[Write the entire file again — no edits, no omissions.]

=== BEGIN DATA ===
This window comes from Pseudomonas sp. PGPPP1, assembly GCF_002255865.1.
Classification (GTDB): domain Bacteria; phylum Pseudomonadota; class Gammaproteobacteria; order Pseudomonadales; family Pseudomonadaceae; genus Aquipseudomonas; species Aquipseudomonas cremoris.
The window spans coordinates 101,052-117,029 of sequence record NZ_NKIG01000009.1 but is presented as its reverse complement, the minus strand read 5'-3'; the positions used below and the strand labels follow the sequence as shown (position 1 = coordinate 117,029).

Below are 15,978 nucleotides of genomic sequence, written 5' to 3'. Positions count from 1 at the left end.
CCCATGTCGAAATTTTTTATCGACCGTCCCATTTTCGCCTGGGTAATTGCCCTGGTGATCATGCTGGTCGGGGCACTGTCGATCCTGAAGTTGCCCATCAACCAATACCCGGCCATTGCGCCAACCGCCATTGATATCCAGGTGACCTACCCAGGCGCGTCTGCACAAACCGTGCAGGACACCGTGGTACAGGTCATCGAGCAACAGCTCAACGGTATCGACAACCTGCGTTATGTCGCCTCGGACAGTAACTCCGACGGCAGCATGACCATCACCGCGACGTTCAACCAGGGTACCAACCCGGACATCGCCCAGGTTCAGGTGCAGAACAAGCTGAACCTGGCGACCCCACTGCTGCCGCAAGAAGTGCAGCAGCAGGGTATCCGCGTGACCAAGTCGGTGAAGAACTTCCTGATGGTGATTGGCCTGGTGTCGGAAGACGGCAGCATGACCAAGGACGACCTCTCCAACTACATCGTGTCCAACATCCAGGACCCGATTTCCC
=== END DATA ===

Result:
This window comes from Pseudomonas sp. PGPPP1, assembly GCF_002255865.1.
Classification (GTDB): domain Bacteria; phylum Pseudomonadota; class Gammaproteobacteria; order Pseudomonadales; family Pseudomonadaceae; genus Aquipseudomonas; species Aquipseudomonas cremoris.
The window spans coordinates 101,052-117,029 of sequence record NZ_NKIG01000009.1 but is presented as its reverse complement, the minus strand read 5'-3'; the positions used below and the strand labels follow the sequence as shown (position 1 = coordinate 117,029).

Below are 15,978 nucleotides of genomic sequence, written 5' to 3'. Positions count from 1 at the left end.
CCCATGTCGAAATTTTTTATCGACCGTCCCATTTTCGCCTGGGTAATTGCCCTGGTGATCATGCTGGTCGGGGCACTGTCGATCCTGAAGTTGCCCATCAACCAATACCCGGCCATTGCGCCAACCGCCATTGATATCCAGGTGACCTACCCAGGCGCGTCTGCACAAACCGTGCAGGACACCGTGGTACAGGTCATCGAGCAACAGCTCAACGGTATCGACAACCTGCGTTATGTCGCCTCGGACAGTAACTCCGACGGCAGCATGACCATCACCGCGACGTTCAACCAGGGTACCAACCCGGACATCGCCCAGGTTCAGGTGCAGAACAAGCTGAACCTGGCGACCCCACTGCTGCCGCAAGAAGTGCAGCAGCAGGGTATCCGCGTGACCAAGTCGGTGAAGAACTTCCTGATGGTGATTGGCCTGGTGTCGGAAGACGGCAGCATGACCAAGGACGACCTCTCCAACTACATCGTGTCCAACATCCAGGACCCGATTTCCC